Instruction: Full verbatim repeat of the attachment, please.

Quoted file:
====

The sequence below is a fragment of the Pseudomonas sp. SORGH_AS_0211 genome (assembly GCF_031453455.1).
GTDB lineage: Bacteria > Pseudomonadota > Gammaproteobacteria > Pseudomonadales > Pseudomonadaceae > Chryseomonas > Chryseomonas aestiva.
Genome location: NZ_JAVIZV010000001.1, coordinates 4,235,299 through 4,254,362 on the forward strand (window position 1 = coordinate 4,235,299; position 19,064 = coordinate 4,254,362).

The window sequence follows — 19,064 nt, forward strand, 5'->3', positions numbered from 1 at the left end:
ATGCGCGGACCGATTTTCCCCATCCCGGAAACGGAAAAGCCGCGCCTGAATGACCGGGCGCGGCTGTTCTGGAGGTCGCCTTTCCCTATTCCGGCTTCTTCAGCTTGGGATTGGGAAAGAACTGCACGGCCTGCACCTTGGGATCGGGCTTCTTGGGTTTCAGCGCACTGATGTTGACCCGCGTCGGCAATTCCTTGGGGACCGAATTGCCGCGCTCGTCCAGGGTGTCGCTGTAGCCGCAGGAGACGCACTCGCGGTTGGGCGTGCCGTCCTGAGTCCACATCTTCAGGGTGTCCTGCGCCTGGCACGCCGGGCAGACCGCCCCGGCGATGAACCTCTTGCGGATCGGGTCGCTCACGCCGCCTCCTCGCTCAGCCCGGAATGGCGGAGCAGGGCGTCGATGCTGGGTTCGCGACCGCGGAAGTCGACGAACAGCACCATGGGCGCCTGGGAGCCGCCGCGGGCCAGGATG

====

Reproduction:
The sequence below is a fragment of the Pseudomonas sp. SORGH_AS_0211 genome (assembly GCF_031453455.1).
GTDB lineage: Bacteria > Pseudomonadota > Gammaproteobacteria > Pseudomonadales > Pseudomonadaceae > Chryseomonas > Chryseomonas aestiva.
Genome location: NZ_JAVIZV010000001.1, coordinates 4,235,299 through 4,254,362 on the forward strand (window position 1 = coordinate 4,235,299; position 19,064 = coordinate 4,254,362).

The window sequence follows — 19,064 nt, forward strand, 5'->3', positions numbered from 1 at the left end:
ATGCGCGGACCGATTTTCCCCATCCCGGAAACGGAAAAGCCGCGCCTGAATGACCGGGCGCGGCTGTTCTGGAGGTCGCCTTTCCCTATTCCGGCTTCTTCAGCTTGGGATTGGGAAAGAACTGCACGGCCTGCACCTTGGGATCGGGCTTCTTGGGTTTCAGCGCACTGATGTTGACCCGCGTCGGCAATTCCTTGGGGACCGAATTGCCGCGCTCGTCCAGGGTGTCGCTGTAGCCGCAGGAGACGCACTCGCGGTTGGGCGTGCCGTCCTGAGTCCACATCTTCAGGGTGTCCTGCGCCTGGCACGCCGGGCAGACCGCCCCGGCGATGAACCTCTTGCGGATCGGGTCGCTCACGCCGCCTCCTCGCTCAGCCCGGAATGGCGGAGCAGGGCGTCGATGCTGGGTTCGCGACCGCGGAAGTCGACGAACAGCACCATGGGCGCCTGGGAGCCGCCGCGGGCCAGGATG